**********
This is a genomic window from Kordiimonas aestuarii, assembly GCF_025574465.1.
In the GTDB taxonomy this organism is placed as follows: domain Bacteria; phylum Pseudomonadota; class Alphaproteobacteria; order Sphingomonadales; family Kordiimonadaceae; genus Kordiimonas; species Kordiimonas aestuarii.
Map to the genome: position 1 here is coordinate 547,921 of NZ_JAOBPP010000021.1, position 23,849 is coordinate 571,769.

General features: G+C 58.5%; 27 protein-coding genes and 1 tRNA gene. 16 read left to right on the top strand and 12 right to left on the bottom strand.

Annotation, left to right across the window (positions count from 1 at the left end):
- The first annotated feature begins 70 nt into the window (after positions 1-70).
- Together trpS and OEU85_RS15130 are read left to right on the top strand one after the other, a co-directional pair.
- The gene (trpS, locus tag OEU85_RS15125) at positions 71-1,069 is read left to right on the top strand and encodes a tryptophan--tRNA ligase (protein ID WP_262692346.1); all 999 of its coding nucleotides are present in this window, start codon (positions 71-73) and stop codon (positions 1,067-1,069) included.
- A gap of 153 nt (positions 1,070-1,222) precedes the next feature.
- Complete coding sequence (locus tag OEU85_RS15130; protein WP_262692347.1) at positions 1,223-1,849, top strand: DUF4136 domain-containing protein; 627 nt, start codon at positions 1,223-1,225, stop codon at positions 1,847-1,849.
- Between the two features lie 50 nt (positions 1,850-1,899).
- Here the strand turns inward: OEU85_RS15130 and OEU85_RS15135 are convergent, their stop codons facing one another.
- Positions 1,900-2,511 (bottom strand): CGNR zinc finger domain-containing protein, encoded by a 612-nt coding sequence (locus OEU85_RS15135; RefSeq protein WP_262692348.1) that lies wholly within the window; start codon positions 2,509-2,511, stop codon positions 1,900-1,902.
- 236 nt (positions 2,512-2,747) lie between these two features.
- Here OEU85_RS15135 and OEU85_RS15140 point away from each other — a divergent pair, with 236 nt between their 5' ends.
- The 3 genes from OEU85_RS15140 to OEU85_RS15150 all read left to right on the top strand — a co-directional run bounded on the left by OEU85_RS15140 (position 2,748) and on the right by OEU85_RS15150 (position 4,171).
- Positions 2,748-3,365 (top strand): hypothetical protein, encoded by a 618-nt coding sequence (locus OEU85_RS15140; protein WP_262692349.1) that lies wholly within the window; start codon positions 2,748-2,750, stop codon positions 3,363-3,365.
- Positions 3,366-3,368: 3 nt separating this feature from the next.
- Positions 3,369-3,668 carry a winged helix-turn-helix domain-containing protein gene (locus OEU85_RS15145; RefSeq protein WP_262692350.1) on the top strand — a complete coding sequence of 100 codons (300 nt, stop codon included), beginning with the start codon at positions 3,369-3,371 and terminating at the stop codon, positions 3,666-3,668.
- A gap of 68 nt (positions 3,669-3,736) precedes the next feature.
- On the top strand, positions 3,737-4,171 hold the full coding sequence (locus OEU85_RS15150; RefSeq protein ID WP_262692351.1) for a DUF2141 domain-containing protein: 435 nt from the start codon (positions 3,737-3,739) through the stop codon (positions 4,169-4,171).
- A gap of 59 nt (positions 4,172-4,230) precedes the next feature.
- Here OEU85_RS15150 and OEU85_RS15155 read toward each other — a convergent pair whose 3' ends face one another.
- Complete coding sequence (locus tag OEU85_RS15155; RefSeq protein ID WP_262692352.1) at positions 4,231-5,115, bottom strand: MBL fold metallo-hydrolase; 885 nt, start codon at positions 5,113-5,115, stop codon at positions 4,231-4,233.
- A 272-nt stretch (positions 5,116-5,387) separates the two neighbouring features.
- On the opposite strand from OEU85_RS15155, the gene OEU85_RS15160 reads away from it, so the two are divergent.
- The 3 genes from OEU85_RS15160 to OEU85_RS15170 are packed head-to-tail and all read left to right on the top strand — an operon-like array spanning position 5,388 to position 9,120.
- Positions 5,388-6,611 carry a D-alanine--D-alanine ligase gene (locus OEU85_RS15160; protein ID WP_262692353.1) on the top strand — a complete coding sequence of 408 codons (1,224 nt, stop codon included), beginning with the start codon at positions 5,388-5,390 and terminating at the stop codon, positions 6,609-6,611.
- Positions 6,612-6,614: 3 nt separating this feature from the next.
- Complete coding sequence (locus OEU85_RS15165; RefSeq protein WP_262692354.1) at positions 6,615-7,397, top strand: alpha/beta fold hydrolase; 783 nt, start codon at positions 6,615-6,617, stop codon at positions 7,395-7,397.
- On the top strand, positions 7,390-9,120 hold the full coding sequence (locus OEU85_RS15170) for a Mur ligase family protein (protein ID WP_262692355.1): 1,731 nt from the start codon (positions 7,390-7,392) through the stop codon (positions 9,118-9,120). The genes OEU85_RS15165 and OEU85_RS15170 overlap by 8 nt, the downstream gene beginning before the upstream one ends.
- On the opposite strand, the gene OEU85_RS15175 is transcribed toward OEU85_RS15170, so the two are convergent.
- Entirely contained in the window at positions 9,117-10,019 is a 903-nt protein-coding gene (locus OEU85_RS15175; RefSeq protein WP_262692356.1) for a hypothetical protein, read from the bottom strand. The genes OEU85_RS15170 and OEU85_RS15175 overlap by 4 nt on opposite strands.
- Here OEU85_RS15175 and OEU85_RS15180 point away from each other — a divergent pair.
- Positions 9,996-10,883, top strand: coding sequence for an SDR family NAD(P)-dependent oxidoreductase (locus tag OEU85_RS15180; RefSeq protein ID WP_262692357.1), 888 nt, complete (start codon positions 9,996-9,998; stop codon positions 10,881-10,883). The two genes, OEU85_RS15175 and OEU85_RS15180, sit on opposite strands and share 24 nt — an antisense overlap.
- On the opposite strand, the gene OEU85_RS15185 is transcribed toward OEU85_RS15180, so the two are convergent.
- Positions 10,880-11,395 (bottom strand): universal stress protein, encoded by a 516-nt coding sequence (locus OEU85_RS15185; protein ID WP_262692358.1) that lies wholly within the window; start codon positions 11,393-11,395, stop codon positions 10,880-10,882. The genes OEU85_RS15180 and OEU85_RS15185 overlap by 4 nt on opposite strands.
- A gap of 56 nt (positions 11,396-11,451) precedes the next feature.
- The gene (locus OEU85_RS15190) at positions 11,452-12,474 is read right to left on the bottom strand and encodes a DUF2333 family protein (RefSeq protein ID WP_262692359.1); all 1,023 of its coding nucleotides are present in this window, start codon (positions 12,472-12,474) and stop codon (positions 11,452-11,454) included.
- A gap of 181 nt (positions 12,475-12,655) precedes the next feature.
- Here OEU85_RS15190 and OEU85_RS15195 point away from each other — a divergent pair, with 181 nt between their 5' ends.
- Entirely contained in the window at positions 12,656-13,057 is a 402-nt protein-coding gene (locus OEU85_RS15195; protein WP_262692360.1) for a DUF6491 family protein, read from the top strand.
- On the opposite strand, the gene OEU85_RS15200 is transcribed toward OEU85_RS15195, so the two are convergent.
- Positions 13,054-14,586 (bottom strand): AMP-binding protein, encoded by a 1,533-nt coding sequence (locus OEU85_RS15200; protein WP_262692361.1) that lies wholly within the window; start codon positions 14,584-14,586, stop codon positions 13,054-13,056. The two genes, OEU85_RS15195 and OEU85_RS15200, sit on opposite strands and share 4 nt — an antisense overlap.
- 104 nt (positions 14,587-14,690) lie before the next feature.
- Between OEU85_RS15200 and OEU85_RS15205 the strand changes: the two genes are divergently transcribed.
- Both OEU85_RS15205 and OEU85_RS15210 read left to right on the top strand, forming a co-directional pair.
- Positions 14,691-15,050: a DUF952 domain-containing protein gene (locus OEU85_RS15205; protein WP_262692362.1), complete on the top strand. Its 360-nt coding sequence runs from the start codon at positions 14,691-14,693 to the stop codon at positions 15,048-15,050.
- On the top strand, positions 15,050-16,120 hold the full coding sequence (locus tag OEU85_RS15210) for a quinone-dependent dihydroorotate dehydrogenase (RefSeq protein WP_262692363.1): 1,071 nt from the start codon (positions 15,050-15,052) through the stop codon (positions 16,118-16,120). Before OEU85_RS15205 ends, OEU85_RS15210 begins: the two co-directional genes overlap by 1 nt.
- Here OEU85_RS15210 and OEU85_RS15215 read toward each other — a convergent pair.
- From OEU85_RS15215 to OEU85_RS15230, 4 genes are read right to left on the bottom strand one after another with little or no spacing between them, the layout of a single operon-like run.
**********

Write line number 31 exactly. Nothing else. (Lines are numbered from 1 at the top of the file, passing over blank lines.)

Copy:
- On the top strand, positions 7,390-9,120 hold the full coding sequence (locus OEU85_RS15170) for a Mur ligase family protein (protein ID WP_262692355.1): 1,731 nt from the start codon (positions 7,390-7,392) through the stop codon (positions 9,118-9,120). The genes OEU85_RS15165 and OEU85_RS15170 overlap by 8 nt, the downstream gene beginning before the upstream one ends.